Integrated Dermatology of NJ


Moles services offered in East Brunswick, NJ


Suspicious-looking or changing moles could indicate skin cancer. At Integrated Dermatology of NJ in East Brunswick, New Jersey, the outstanding dermatology team offers skin cancer screenings and mole removal methods that minimize scarring. Schedule a mole evaluation at Integrated Dermatology of NJ by phone or request one online today if you’re concerned about a lesion.


What are moles?

Moles, or nevi, are spots on the skin that may appear as black, brown, red, pink, tan, or flesh-colored. Many adults have about 10-40 moles. They are common and often harmless, but abnormal moles could indicate skin cancer. See the Integrated Dermatology of NJ team if you notice unusual or changing moles or if you have moles you’re interested in removing. 

Is a mole cancerous?

Signs of cancer include moles that:

  • Bleed
  • Are irregular
  • Contain multiple colors
  • Have irregular borders
  • Change in color, size, or overall appearance 
  • Appear after age 30
  • Itch 
  • Are scaly
  • Ooze
  • Are painful or tender
  • Increase in elevation
  • Are larger than a pencil eraser 

Any moles that change in appearance may indicate cancer. See the dermatology team anytime you notice new or unusual lesions. Screen your skin monthly for new or changing moles and schedule a skin check at Integrated Dermatology of NJ once yearly.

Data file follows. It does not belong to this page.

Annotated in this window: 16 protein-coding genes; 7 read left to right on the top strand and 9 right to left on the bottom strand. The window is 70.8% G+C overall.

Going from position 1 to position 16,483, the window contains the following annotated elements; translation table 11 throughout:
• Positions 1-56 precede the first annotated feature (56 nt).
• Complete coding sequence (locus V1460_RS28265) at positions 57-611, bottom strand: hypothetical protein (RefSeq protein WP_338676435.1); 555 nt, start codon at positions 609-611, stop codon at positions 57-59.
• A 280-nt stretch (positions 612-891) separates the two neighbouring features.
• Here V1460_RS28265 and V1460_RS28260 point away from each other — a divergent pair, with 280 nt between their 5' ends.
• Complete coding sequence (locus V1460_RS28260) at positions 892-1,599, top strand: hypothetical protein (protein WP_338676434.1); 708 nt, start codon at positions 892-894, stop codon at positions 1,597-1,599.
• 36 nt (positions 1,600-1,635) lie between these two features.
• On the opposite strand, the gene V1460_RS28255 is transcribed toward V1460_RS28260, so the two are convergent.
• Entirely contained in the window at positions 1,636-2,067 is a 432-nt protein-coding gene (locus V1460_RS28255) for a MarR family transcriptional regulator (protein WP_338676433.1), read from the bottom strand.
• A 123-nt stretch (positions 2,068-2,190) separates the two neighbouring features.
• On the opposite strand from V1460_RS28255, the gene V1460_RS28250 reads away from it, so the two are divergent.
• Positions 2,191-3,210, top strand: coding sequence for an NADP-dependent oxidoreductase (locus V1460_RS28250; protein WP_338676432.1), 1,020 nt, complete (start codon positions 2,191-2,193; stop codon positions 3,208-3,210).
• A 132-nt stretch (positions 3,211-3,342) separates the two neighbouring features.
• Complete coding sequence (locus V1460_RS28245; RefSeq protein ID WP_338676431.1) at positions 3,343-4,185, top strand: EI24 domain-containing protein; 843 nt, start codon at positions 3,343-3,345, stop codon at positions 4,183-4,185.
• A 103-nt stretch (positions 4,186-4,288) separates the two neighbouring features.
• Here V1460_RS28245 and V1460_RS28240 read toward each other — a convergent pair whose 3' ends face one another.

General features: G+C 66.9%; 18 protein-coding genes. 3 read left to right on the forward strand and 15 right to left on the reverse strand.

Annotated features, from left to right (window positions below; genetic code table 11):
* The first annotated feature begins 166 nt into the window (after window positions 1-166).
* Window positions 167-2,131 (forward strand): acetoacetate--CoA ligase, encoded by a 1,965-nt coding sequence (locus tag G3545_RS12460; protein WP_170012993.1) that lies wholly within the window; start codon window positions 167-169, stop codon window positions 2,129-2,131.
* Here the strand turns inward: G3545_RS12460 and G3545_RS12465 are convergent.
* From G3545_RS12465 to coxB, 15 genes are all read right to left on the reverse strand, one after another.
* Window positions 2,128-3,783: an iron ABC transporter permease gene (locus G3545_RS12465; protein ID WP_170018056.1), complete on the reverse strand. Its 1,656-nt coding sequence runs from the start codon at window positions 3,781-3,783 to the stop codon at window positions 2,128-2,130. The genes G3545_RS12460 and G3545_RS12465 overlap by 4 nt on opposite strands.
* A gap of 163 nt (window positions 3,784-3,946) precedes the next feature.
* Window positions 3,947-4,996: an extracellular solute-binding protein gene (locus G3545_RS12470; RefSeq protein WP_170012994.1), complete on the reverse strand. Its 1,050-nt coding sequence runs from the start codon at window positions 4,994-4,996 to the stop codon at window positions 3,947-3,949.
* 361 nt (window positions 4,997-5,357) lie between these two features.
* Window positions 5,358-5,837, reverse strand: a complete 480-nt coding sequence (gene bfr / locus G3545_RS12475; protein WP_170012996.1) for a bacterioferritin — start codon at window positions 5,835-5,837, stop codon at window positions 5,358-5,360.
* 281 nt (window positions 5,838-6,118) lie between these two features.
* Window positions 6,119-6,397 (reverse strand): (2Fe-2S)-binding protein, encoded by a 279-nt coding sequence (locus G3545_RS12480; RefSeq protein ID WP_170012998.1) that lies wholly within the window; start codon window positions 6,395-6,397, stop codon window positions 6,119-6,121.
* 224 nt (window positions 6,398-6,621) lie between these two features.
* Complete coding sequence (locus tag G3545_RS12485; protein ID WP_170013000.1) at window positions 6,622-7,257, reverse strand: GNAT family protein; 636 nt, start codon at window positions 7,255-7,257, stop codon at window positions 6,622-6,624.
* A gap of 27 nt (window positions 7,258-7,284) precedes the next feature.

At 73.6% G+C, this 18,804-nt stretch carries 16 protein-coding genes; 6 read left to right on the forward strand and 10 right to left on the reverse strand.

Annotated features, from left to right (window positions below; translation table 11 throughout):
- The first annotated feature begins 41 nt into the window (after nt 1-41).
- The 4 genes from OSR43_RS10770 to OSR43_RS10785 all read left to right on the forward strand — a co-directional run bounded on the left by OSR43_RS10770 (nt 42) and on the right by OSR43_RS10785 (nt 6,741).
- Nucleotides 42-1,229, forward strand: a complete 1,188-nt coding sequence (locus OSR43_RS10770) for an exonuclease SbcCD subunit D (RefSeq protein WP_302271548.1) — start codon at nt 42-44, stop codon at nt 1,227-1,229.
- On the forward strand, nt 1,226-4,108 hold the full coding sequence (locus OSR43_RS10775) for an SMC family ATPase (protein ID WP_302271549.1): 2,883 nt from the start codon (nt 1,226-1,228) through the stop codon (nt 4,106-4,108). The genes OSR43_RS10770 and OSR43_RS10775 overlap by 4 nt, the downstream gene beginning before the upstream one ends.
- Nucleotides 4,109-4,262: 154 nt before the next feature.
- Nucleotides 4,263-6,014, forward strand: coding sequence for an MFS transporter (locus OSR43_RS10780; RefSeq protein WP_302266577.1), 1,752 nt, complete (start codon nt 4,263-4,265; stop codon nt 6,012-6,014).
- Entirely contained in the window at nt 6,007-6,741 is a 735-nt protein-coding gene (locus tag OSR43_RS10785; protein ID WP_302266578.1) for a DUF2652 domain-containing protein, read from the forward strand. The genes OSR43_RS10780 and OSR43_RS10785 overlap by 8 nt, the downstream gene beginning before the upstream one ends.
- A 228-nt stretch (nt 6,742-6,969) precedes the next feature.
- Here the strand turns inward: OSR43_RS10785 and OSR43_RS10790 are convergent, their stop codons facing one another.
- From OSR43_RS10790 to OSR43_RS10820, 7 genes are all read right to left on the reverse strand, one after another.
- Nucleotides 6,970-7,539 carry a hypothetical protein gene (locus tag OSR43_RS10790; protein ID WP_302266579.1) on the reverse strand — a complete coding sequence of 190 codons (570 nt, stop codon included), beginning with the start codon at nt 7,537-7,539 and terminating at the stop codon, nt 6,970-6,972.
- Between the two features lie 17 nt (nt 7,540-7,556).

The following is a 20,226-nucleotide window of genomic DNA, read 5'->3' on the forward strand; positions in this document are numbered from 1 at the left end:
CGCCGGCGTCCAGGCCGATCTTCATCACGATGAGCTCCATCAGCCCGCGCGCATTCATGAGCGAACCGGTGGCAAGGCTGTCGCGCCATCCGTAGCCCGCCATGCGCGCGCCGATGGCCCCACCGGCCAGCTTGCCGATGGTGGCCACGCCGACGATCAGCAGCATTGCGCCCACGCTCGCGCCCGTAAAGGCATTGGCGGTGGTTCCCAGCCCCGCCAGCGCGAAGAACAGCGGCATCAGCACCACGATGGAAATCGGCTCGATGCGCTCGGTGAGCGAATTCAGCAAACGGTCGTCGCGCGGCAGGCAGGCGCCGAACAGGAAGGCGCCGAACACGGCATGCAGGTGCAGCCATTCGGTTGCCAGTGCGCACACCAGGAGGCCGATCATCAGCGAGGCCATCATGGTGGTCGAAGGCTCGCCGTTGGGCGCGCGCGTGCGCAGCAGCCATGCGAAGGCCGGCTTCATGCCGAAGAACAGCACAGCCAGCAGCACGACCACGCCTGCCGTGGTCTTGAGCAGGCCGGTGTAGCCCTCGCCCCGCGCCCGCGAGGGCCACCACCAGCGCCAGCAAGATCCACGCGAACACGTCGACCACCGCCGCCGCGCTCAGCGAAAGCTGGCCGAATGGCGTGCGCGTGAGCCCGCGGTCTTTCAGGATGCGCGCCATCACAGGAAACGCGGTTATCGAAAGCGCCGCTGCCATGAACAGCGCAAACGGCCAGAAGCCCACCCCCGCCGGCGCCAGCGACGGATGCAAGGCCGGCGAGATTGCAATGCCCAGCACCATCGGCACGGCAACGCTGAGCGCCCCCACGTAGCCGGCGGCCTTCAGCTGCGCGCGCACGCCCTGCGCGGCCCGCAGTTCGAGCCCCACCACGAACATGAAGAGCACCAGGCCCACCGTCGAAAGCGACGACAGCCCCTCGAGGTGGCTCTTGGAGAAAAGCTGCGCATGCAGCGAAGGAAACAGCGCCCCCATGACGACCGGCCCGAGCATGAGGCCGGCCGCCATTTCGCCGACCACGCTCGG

What are the risk factors for moles?

Anyone can develop moles, but a family history of many moles, having fair skin, and frequent sunlight or tanning bed exposure increases your risk. While you can’t always prevent them, protecting your skin from the sun and tanning beds is an excellent way to reduce freckles, moles, and the risk of skin cancer. 

How does a specialist diagnose benign or cancerous moles?

The Integrated Dermatology of NJ team discusses your medical history and symptoms, examines your skin, and obtains a skin biopsy to screen for cancer. They develop a treatment plan based on whether or not your mole is cancerous and your cosmetic goals.

How are moles treated?

If a mole isn’t cancerous, you don't need to remove it. However, your specialist can still eliminate a mole if you’re unhappy with its appearance.

Mohs surgery is a common treatment for skin cancer. During this procedure, your provider removes cancerous tissues one layer at a time until no cancer remains.

Other mole-removal methods include surgical excisions and shave excisions. Your provider first numbs the treatment area and uses specialized methods to eliminate a mole. You may require stitches after the removal of a large mole. While some scarring develops afterward, it may fade over time.

Schedule a mole evaluation at Integrated Dermatology of NJ by phone or request one online today.